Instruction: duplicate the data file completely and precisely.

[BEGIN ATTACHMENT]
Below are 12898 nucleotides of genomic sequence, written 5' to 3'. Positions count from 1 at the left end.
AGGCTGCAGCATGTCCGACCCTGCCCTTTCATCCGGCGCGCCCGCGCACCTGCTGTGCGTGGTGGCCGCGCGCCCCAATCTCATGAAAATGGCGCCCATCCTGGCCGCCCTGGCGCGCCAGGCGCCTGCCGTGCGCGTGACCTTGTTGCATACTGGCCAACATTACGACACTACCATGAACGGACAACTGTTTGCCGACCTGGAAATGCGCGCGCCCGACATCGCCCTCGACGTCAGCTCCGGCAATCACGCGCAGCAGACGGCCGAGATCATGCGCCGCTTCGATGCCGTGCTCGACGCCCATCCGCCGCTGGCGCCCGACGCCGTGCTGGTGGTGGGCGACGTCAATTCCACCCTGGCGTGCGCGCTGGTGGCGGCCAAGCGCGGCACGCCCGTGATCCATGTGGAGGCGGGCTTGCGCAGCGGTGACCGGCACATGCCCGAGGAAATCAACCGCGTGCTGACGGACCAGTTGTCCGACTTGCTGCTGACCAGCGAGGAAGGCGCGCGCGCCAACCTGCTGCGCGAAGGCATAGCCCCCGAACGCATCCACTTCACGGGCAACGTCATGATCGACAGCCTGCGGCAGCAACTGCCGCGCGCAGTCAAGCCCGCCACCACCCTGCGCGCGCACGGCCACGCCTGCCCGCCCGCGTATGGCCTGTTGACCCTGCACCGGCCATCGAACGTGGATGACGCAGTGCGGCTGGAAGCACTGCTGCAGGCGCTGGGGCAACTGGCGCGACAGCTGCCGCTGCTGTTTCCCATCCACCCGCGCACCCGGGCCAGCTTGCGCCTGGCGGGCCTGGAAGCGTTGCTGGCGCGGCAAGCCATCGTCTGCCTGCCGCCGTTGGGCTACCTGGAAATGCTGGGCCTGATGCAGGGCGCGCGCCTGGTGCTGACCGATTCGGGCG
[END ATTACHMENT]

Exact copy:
Below are 12898 nucleotides of genomic sequence, written 5' to 3'. Positions count from 1 at the left end.
AGGCTGCAGCATGTCCGACCCTGCCCTTTCATCCGGCGCGCCCGCGCACCTGCTGTGCGTGGTGGCCGCGCGCCCCAATCTCATGAAAATGGCGCCCATCCTGGCCGCCCTGGCGCGCCAGGCGCCTGCCGTGCGCGTGACCTTGTTGCATACTGGCCAACATTACGACACTACCATGAACGGACAACTGTTTGCCGACCTGGAAATGCGCGCGCCCGACATCGCCCTCGACGTCAGCTCCGGCAATCACGCGCAGCAGACGGCCGAGATCATGCGCCGCTTCGATGCCGTGCTCGACGCCCATCCGCCGCTGGCGCCCGACGCCGTGCTGGTGGTGGGCGACGTCAATTCCACCCTGGCGTGCGCGCTGGTGGCGGCCAAGCGCGGCACGCCCGTGATCCATGTGGAGGCGGGCTTGCGCAGCGGTGACCGGCACATGCCCGAGGAAATCAACCGCGTGCTGACGGACCAGTTGTCCGACTTGCTGCTGACCAGCGAGGAAGGCGCGCGCGCCAACCTGCTGCGCGAAGGCATAGCCCCCGAACGCATCCACTTCACGGGCAACGTCATGATCGACAGCCTGCGGCAGCAACTGCCGCGCGCAGTCAAGCCCGCCACCACCCTGCGCGCGCACGGCCACGCCTGCCCGCCCGCGTATGGCCTGTTGACCCTGCACCGGCCATCGAACGTGGATGACGCAGTGCGGCTGGAAGCACTGCTGCAGGCGCTGGGGCAACTGGCGCGACAGCTGCCGCTGCTGTTTCCCATCCACCCGCGCACCCGGGCCAGCTTGCGCCTGGCGGGCCTGGAAGCGTTGCTGGCGCGGCAAGCCATCGTCTGCCTGCCGCCGTTGGGCTACCTGGAAATGCTGGGCCTGATGCAGGGCGCGCGCCTGGTGCTGACCGATTCGGGCG